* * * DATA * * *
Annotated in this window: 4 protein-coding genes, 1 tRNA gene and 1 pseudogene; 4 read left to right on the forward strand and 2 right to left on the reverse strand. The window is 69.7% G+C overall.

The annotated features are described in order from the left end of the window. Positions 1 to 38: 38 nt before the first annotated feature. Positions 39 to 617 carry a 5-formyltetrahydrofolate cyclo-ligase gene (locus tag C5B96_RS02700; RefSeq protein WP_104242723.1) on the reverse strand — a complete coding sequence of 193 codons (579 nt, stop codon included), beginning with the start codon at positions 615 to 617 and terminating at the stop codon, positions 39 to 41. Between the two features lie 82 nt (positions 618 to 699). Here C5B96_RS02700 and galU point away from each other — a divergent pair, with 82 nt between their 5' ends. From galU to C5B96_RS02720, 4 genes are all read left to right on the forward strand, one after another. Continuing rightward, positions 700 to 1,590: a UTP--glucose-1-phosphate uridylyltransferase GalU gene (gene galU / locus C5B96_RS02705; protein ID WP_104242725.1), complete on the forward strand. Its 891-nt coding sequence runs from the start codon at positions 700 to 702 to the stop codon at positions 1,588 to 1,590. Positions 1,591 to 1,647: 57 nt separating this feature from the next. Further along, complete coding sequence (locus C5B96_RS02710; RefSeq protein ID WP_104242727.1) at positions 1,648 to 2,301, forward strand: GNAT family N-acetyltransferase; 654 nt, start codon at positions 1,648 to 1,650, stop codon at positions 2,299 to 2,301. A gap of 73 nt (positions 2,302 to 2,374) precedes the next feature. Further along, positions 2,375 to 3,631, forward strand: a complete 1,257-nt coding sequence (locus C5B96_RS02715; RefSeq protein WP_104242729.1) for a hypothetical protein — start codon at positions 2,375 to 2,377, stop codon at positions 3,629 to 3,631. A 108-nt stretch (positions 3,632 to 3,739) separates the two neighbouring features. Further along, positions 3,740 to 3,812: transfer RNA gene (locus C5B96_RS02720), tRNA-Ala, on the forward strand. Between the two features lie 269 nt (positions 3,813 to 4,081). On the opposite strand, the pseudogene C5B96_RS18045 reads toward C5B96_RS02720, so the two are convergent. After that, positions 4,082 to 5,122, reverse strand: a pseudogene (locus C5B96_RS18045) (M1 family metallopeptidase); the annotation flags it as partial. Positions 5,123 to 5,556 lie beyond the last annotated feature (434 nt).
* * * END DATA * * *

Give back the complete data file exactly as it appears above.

Annotated in this window: 4 protein-coding genes, 1 tRNA gene and 1 pseudogene; 4 read left to right on the forward strand and 2 right to left on the reverse strand. The window is 69.7% G+C overall.

The annotated features are described in order from the left end of the window. Positions 1 to 38: 38 nt before the first annotated feature. Positions 39 to 617 carry a 5-formyltetrahydrofolate cyclo-ligase gene (locus tag C5B96_RS02700; RefSeq protein WP_104242723.1) on the reverse strand — a complete coding sequence of 193 codons (579 nt, stop codon included), beginning with the start codon at positions 615 to 617 and terminating at the stop codon, positions 39 to 41. Between the two features lie 82 nt (positions 618 to 699). Here C5B96_RS02700 and galU point away from each other — a divergent pair, with 82 nt between their 5' ends. From galU to C5B96_RS02720, 4 genes are all read left to right on the forward strand, one after another. Continuing rightward, positions 700 to 1,590: a UTP--glucose-1-phosphate uridylyltransferase GalU gene (gene galU / locus C5B96_RS02705; protein ID WP_104242725.1), complete on the forward strand. Its 891-nt coding sequence runs from the start codon at positions 700 to 702 to the stop codon at positions 1,588 to 1,590. Positions 1,591 to 1,647: 57 nt separating this feature from the next. Further along, complete coding sequence (locus C5B96_RS02710; RefSeq protein ID WP_104242727.1) at positions 1,648 to 2,301, forward strand: GNAT family N-acetyltransferase; 654 nt, start codon at positions 1,648 to 1,650, stop codon at positions 2,299 to 2,301. A gap of 73 nt (positions 2,302 to 2,374) precedes the next feature. Further along, positions 2,375 to 3,631, forward strand: a complete 1,257-nt coding sequence (locus C5B96_RS02715; RefSeq protein WP_104242729.1) for a hypothetical protein — start codon at positions 2,375 to 2,377, stop codon at positions 3,629 to 3,631. A 108-nt stretch (positions 3,632 to 3,739) separates the two neighbouring features. Further along, positions 3,740 to 3,812: transfer RNA gene (locus C5B96_RS02720), tRNA-Ala, on the forward strand. Between the two features lie 269 nt (positions 3,813 to 4,081). On the opposite strand, the pseudogene C5B96_RS18045 reads toward C5B96_RS02720, so the two are convergent. After that, positions 4,082 to 5,122, reverse strand: a pseudogene (locus C5B96_RS18045) (M1 family metallopeptidase); the annotation flags it as partial. Positions 5,123 to 5,556 lie beyond the last annotated feature (434 nt).